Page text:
Randomised controlled trials of behavioural nudges delivered through text messages to increase influenza and COVID-19 vaccines among pregnant women (the EPIC study): study protocol

Prabha H. Andraweera, Bing Wang, Margie Danchin, Christopher Blyth, Ivo Vlaev, Jason Ong, Jodie Dodd, Jennifer Couper, Thomas R. Sullivan, Jonathan Karnon, Nicola Spurrier, Michael Cusack, Dylan Mordaunt, Dimi Simatos, Gus Dekker, Samantha Carlson, Jane Tuckerman, Nicholas Wood, Lisa Whop, Helen S. Marshall

Research output: Contribution to journalArticlepeer-review

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Abstract

Background: Influenza and COVID-19 infections during pregnancy may have serious adverse consequences for women as well as their infants. However, uptake of influenza and COVID-19 vaccines during pregnancy remains suboptimal. This study aims to assess the effectiveness of a multi-component nudge intervention to improve influenza and COVID-19 vaccine uptake among pregnant women. 

Methods: Pregnant women who receive antenatal care at five tertiary hospitals in South Australia, Western Australia and Victoria will be recruited to two separate randomised controlled trials (RCTs). Women will be eligible for the COVID-19 RCT is they have received two or less doses of a COVID-19 vaccine. Women will be eligible for the influenza RCT if they have not received the 2023 seasonal influenza vaccine. Vaccination status at all stages of the trial will be confirmed by the Australian Immunisation Register (AIR). Participants will be randomised (1:1) to standard care or intervention group (n = 1038 for each RCT). The nudge intervention in each RCT will comprise three SMS text message reminders with links to short educational videos from obstetricians, pregnant women and midwives and vaccine safety information. The primary outcome is at least one dose of a COVID-19 or influenza vaccine during pregnancy, as applicable. Logistic regression will compare the proportion vaccinated between groups. The effect of treatment will be described using odds ratio with a 95% CI.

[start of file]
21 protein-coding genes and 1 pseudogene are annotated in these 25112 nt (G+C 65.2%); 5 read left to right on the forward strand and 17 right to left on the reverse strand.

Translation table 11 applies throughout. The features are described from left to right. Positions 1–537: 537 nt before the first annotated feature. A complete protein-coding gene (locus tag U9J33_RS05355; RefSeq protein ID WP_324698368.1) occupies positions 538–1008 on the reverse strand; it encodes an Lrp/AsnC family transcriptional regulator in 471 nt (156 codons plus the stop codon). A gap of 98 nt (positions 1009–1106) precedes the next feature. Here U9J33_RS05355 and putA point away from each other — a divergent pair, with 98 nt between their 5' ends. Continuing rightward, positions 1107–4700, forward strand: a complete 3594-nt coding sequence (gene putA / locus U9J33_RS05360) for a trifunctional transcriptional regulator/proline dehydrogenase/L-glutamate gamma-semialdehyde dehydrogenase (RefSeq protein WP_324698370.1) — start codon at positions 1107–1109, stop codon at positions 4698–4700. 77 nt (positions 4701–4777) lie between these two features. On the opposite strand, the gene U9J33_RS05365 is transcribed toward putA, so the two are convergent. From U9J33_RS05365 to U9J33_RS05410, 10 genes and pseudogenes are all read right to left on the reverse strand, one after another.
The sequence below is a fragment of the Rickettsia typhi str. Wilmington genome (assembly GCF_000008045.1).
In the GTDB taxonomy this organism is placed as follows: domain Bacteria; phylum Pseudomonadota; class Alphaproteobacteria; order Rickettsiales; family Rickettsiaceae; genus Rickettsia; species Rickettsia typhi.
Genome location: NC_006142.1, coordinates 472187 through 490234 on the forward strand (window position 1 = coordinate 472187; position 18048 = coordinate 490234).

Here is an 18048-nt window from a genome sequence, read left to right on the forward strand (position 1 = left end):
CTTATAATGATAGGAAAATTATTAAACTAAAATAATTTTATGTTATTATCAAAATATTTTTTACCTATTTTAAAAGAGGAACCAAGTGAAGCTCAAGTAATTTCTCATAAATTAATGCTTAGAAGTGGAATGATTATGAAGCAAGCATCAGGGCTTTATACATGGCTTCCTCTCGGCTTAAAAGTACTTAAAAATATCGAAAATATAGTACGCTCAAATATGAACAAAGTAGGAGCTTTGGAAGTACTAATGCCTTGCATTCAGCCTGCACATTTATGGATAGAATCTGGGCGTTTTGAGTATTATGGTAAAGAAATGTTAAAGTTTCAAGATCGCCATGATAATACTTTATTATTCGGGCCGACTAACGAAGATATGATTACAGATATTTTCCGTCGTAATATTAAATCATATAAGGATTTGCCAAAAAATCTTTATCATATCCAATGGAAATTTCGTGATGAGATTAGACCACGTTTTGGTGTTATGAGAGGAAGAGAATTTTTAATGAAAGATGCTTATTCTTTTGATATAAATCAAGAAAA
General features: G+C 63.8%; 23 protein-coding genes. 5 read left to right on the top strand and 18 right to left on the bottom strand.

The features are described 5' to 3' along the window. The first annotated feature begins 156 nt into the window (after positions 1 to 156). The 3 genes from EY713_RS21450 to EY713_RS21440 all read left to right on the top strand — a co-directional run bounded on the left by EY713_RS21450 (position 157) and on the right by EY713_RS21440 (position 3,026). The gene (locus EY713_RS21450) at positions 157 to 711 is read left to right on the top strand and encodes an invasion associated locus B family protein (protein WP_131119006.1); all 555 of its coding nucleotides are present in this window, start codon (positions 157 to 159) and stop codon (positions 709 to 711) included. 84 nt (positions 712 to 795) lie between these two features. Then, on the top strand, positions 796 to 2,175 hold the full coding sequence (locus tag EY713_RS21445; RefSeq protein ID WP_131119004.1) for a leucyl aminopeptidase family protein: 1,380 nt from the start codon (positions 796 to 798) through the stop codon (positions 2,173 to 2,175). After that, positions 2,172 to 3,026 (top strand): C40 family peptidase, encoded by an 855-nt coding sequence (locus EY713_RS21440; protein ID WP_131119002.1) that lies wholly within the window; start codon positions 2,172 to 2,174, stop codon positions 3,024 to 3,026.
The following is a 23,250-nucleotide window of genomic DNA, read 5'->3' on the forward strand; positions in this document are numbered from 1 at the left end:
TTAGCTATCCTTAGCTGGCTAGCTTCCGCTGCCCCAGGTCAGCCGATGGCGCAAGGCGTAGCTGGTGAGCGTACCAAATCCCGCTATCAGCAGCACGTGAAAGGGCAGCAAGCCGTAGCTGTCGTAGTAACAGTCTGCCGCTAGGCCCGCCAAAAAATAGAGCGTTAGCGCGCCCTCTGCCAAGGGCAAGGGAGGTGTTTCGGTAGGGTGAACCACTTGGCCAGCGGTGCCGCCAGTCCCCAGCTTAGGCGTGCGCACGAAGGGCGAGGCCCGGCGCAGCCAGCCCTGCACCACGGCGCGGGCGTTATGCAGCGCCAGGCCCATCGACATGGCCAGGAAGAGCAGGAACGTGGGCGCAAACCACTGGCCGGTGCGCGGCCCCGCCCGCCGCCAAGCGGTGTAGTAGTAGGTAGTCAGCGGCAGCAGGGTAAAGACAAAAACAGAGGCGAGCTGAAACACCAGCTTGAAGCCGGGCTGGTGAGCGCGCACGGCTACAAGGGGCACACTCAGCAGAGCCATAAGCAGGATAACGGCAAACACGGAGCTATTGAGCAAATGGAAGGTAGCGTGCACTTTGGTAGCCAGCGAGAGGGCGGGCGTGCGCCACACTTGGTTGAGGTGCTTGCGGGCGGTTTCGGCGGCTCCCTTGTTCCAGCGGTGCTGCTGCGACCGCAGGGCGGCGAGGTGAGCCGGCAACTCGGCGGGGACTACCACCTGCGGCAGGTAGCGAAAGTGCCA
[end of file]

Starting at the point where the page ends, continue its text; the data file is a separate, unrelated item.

Discussion: Behavioural nudges that facilitate individual choices within a complex context have been successfully used in other disciplines to stir preferred behaviour towards better health choices. If our text-based nudges prove to be successful in improving influenza and COVID-19 vaccine uptake among pregnant women, they can easily be implemented at a national level. 

Trial registration: ClinicalTrials.gov Identifier NCT05613751. Registered on November 14, 2022.

Original languageEnglish
Article number454
Number of pages8
JournalTrials
Volume24
DOIs
Publication statusPublished - 12 Jul 2023

Keywords

  • COVID-19
  • Influenza
  • Pregnancy
  • Randomised controlled trial
  • RCT
  • Vaccine

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